Exodus (2007)

15 02 2008

Pang Ho-Cheung follows up his 2006 masterpiece, Isabella, with another effort saturated with overwhelmingly beautiful visuals. The protagonist here is also a police officer, but the narrative similarities end there. Isabella is ultimately a “father-daughter” film and this is ultimately a “woman killing men” film. Yes, the film is about a cop investigating, based on his own suspicions,  the secret plans of women, which is to kill all men apparently. Thankfully, Pang is one of the most aesthetically evolved directors ever and in terms of visuals this is another step up for him, perhaps even topping Wong Kar-Wai’s 2046, the film which his new style seems to be modeled around.

Tsim Kin-Yip is a cop whose marriage with Ann seems to be going smoothly. One day he interrogates a man caught peeping in a woman’s bathroom. Indeed of admitting to anything, the man explains to Tsim that he was looking for more evidence to support his case that all women are teaming up to kill all men. Tsim assumes the man is insane, but later that very same day, the man confesses in a very mechanical fashion. This intrigues Tsim, who now begins investigating the conspiracy that the man had mentioned in the first interrogation. As he dives further into the investigation, his wife becomes more and more neglected. He feels guilty for this and attempts to spend time with her, but doing so leads him directly into another part of the investigation which then leads him to an affair with Pun Siu-Yuen, the ex-wife of the man Tsim interrogated.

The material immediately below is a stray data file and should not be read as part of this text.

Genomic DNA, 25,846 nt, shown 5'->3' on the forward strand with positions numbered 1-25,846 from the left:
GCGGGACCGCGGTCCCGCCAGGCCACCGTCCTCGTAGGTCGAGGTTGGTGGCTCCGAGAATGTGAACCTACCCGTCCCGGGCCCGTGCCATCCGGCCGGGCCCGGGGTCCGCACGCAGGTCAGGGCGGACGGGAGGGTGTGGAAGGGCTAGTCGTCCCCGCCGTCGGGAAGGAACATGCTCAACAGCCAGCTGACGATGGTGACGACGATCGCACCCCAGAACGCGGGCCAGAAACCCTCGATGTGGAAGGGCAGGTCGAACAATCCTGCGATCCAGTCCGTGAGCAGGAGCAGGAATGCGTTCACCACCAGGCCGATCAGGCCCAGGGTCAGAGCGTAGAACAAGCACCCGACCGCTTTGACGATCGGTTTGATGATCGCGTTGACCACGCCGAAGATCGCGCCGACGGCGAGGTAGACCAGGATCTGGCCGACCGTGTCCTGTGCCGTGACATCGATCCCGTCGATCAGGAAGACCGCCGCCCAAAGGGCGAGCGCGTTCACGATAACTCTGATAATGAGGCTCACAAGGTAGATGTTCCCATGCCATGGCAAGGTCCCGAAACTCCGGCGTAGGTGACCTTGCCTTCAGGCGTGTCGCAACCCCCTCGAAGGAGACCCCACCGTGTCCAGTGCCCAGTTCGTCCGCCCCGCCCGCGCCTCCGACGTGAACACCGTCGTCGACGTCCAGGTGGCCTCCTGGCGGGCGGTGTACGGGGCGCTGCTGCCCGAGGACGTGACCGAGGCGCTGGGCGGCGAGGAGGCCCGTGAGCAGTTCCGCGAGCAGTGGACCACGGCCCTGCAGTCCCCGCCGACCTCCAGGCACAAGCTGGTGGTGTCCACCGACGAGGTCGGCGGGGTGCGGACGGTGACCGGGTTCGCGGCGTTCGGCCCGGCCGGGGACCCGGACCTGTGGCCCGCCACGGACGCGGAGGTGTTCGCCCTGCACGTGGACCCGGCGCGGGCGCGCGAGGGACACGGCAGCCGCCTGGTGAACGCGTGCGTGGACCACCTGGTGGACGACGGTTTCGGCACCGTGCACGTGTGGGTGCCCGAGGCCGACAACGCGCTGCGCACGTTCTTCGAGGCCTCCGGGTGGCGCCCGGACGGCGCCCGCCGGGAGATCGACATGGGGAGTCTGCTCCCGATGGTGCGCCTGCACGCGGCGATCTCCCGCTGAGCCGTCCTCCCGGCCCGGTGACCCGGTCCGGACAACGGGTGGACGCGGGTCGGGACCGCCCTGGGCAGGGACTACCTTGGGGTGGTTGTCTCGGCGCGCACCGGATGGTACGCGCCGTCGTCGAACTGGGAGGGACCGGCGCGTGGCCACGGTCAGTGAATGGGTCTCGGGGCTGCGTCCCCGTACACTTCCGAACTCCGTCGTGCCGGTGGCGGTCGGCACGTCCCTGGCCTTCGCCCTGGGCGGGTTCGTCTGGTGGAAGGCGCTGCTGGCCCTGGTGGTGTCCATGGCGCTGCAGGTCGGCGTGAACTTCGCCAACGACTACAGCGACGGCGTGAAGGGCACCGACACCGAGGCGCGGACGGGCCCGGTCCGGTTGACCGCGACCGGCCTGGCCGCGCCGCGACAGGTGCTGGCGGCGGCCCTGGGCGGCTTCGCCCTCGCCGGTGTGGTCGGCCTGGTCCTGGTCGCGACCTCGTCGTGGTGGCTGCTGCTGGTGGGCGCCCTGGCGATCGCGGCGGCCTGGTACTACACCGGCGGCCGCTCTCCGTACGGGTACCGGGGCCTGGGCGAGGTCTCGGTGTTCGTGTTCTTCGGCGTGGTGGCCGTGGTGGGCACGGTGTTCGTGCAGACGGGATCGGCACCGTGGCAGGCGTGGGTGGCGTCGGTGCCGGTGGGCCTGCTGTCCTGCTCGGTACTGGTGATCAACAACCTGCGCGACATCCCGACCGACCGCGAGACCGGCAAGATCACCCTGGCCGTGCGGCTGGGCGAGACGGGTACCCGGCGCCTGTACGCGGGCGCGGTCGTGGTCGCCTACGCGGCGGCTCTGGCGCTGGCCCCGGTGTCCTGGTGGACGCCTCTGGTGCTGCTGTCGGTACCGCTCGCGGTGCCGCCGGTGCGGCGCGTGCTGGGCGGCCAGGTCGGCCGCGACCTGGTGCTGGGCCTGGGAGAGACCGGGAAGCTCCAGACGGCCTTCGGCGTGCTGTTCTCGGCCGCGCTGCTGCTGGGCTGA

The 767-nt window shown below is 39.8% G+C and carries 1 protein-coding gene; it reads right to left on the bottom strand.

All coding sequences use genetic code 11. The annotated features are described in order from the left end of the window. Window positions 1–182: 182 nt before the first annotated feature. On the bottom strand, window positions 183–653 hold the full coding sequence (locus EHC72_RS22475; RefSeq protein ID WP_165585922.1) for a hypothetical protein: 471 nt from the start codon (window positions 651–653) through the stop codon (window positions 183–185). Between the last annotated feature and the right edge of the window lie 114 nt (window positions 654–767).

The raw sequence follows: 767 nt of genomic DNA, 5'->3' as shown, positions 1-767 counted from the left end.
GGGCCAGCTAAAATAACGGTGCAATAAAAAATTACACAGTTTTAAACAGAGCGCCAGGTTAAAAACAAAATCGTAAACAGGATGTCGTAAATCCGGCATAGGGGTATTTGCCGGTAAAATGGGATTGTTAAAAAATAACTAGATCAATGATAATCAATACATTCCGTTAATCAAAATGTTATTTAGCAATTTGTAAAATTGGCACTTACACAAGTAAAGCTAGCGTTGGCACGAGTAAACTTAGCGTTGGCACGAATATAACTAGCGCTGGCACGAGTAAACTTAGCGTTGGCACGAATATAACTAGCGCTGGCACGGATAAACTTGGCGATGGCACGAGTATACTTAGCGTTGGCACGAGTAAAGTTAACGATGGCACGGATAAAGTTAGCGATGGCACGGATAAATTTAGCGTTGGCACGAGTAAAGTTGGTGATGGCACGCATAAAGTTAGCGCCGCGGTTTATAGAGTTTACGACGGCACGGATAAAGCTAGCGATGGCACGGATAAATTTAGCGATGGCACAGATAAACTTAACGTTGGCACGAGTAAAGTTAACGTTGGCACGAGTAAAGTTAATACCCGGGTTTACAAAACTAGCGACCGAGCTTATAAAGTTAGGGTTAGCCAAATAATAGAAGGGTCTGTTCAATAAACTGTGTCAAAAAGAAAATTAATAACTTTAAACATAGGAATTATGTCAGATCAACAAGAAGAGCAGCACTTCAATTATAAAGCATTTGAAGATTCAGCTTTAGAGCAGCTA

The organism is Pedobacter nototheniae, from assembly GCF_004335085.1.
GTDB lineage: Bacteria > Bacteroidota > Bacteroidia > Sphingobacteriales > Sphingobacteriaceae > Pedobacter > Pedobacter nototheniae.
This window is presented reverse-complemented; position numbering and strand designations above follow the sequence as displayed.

It’s to Pang’s credit that the story is never confined to being just an investigation. All things considered, this is probably as great as a film can be given it’s obvious narrative restrictions. It might be a result of the distinct stylistic choices, but there are some very humane and poetic moments. Fans of plot-driven cinema will feel anxious at times with development taking such a backseat to much more graceful scenes like Ann laying in bed with a cat, or Tsim looking through a window.

Even though this didn’t resonate with me that deeply, it did reinforce just how great Pang Ho-Cheung is. This isn’t nearly as instantly lovable as Isabella but it is more instantly groundbreaking in a cinematic way. It’s a shame that something as evolved as this, will fall between the cracks. The blame can be shifted on Pang, in this case. He isn’t exploring anything truthful or ahem “deep” (not that I care for overly-ponderous films…) in a film like this, so that could be why many arty people like myself will neglect a film like this. The narrative may appeal to a certain mainstream audience, but Pang crafts his films in such a unconventional (to say the least) way that they’ll neglect it as well. Hopefully his second film from 2007, Trivial Matters, will get a bigger audience, Pang deserves one.

Advertisements

Actions

Information

One response

20 02 2008
Ally

hmm I don’t want to kill all men or anything but this sounds like an interesting movie. Since it’s so new I don’t know if I can find it on dvd but I’ll try.

Leave a Reply

Fill in your details below or click an icon to log in:

WordPress.com Logo

You are commenting using your WordPress.com account. Log Out / Change )

Twitter picture

You are commenting using your Twitter account. Log Out / Change )

Facebook photo

You are commenting using your Facebook account. Log Out / Change )

Google+ photo

You are commenting using your Google+ account. Log Out / Change )

Connecting to %s




%d bloggers like this: